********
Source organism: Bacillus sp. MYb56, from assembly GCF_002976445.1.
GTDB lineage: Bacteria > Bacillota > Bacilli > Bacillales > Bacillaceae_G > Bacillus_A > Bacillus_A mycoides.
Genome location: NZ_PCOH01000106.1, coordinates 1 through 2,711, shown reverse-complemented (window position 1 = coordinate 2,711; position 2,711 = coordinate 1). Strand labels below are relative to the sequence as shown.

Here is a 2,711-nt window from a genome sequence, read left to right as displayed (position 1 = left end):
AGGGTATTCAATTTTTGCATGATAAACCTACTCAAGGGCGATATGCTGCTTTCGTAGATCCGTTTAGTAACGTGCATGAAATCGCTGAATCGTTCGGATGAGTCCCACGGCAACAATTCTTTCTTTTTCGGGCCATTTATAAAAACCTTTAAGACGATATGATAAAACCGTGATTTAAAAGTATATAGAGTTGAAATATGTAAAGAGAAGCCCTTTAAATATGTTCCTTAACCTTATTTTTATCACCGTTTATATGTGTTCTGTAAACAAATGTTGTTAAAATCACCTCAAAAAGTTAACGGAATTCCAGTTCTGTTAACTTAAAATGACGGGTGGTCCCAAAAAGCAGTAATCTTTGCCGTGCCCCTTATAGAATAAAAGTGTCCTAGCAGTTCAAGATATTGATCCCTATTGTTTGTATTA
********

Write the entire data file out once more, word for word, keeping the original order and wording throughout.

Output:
Source organism: Bacillus sp. MYb56, from assembly GCF_002976445.1.
GTDB lineage: Bacteria > Bacillota > Bacilli > Bacillales > Bacillaceae_G > Bacillus_A > Bacillus_A mycoides.
Genome location: NZ_PCOH01000106.1, coordinates 1 through 2,711, shown reverse-complemented (window position 1 = coordinate 2,711; position 2,711 = coordinate 1). Strand labels below are relative to the sequence as shown.

Here is a 2,711-nt window from a genome sequence, read left to right as displayed (position 1 = left end):
AGGGTATTCAATTTTTGCATGATAAACCTACTCAAGGGCGATATGCTGCTTTCGTAGATCCGTTTAGTAACGTGCATGAAATCGCTGAATCGTTCGGATGAGTCCCACGGCAACAATTCTTTCTTTTTCGGGCCATTTATAAAAACCTTTAAGACGATATGATAAAACCGTGATTTAAAAGTATATAGAGTTGAAATATGTAAAGAGAAGCCCTTTAAATATGTTCCTTAACCTTATTTTTATCACCGTTTATATGTGTTCTGTAAACAAATGTTGTTAAAATCACCTCAAAAAGTTAACGGAATTCCAGTTCTGTTAACTTAAAATGACGGGTGGTCCCAAAAAGCAGTAATCTTTGCCGTGCCCCTTATAGAATAAAAGTGTCCTAGCAGTTCAAGATATTGATCCCTATTGTTTGTATTA